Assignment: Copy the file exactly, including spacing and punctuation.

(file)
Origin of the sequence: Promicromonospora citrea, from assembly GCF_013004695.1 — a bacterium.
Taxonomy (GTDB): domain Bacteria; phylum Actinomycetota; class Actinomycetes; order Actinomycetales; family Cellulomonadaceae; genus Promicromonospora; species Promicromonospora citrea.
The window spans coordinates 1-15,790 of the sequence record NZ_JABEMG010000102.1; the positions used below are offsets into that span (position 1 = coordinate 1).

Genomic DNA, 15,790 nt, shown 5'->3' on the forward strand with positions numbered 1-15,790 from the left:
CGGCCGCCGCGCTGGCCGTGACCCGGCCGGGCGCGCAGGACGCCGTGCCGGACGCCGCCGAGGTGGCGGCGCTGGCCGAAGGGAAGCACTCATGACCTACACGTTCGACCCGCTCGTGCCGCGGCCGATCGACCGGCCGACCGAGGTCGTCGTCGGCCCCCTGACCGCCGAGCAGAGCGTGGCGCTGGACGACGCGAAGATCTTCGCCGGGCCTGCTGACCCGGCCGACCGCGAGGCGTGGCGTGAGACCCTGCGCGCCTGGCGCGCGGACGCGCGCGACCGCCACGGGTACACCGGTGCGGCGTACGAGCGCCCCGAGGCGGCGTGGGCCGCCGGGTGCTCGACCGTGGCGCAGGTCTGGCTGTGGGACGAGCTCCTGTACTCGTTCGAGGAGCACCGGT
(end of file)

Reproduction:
Origin of the sequence: Promicromonospora citrea, from assembly GCF_013004695.1 — a bacterium.
Taxonomy (GTDB): domain Bacteria; phylum Actinomycetota; class Actinomycetes; order Actinomycetales; family Cellulomonadaceae; genus Promicromonospora; species Promicromonospora citrea.
The window spans coordinates 1-15,790 of the sequence record NZ_JABEMG010000102.1; the positions used below are offsets into that span (position 1 = coordinate 1).

Genomic DNA, 15,790 nt, shown 5'->3' on the forward strand with positions numbered 1-15,790 from the left:
CGGCCGCCGCGCTGGCCGTGACCCGGCCGGGCGCGCAGGACGCCGTGCCGGACGCCGCCGAGGTGGCGGCGCTGGCCGAAGGGAAGCACTCATGACCTACACGTTCGACCCGCTCGTGCCGCGGCCGATCGACCGGCCGACCGAGGTCGTCGTCGGCCCCCTGACCGCCGAGCAGAGCGTGGCGCTGGACGACGCGAAGATCTTCGCCGGGCCTGCTGACCCGGCCGACCGCGAGGCGTGGCGTGAGACCCTGCGCGCCTGGCGCGCGGACGCGCGCGACCGCCACGGGTACACCGGTGCGGCGTACGAGCGCCCCGAGGCGGCGTGGGCCGCCGGGTGCTCGACCGTGGCGCAGGTCTGGCTGTGGGACGAGCTCCTGTACTCGTTCGAGGAGCACCGGT